Col. John Peabody, engineer brigade commander of the 3rd Infantry Division, said the materials were found Friday at the Latifiyah industrial complex just south of Baghdad.
"It is clearly a suspicious site," Peabody said.
CBS News National Security Correspondent David Martin reports that the hunt for weapons of mass destruction continues at sites where the U.S. thought chemicals weapons might be hidden.
"And although there are no reports of actual weapons being found, there are constant finds of suspicious material," Martin said. "It obviously will take laboratory testing to find out exactly what that powder is."
The senior U.S. official, based in Washington and speaking on condition of anonymity, said the material was under further study. The site is enormous and U.S. troops are still investigating it for potential weapons of mass destruction, the official said.
"Initial reports are that the material is probably just explosives, but we're still going through the place," the official said.
Peabody said troops found thousands of boxes, each of which contained three vials of white powder, together with documents written in Arabic that dealt with how to engage in chemical warfare.
He also said they discovered atropine, used to counter the effects of nerve agents.
The facility had been identified by the International Atomic Energy Agency as a suspected chemical, biological and nuclear weapons site. U.N. inspectors visited the plant at least nine times, including as recently as Feb. 18.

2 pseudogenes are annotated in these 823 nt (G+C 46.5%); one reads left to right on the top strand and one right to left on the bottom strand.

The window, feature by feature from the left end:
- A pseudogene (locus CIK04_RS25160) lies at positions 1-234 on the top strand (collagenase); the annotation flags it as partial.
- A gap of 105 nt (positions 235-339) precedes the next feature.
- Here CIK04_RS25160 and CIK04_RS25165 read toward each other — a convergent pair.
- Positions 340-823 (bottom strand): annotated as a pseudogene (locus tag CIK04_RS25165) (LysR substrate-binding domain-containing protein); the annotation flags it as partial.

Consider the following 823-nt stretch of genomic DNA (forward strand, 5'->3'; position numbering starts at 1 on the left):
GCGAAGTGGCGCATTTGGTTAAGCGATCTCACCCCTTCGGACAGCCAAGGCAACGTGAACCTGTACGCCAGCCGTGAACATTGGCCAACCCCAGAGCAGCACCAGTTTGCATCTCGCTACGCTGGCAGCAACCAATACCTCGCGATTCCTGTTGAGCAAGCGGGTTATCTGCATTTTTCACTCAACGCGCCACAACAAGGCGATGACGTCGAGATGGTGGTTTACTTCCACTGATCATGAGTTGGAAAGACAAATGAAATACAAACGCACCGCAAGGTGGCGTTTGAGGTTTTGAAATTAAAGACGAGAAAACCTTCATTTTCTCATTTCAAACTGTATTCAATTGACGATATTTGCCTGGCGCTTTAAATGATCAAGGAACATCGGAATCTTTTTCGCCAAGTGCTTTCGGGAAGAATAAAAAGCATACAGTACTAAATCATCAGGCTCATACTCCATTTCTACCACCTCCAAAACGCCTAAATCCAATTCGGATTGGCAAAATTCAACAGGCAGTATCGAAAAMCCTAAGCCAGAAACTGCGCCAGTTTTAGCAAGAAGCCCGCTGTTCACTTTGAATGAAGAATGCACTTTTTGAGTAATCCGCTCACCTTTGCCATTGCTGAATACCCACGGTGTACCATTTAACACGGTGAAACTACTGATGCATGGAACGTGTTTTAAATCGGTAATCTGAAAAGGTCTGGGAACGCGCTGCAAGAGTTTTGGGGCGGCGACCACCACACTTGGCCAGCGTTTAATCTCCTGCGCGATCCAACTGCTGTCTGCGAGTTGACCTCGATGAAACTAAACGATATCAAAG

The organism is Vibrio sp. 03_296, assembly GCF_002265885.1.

The facility is part of a larger complex known as the Latifiyah Explosives and Ammunition Plant al Qa Qaa.
During the 1991 Gulf War, U.S. jets bombed the plant.
Troops also discovered what they believe is a training center for nuclear, chemical and biological warfare in Iraq's western desert, Brig. Gen. Vincent Brooks said Friday.
One bottle found at the site was labeled "tabun" — a nerve agent that the U.S. government says may have been used during the 1980-88 Iran-Iraq war. The soldiers found only a small amount of the chemical, indicating the site was meant for training, not storing or deploying chemical weapons, Brooks said.
"In that particular site, we believe that was the only sample," Brooks said. "That's why we believe it was a training site. Our conclusion is that this was not a (weapons of mass destruction) site ... it proved to be far less than that."
Photos of the site showed shelves of brown bottles with yellow labels. Brooks said troops did not understand some of the labels and were collecting the bottles for examination by experts.
On April 1, Iraqi Vice President Taha Yassin Ramadan, in a statement on Iraqi television, repeated Baghdad's position that it had no weapons of mass destruction. Referring to reports that gas masks and other chemical gear had been found elsewhere in the country, he said the coalition might plant weapons of mass destruction to implicate Iraq.
"Let me say one more time that Iraq is free of weapons of mass destruction," he said.
"The aggressors may themselves intend to bring those materials to plant them here and say those are weapons of mass destruction," he said.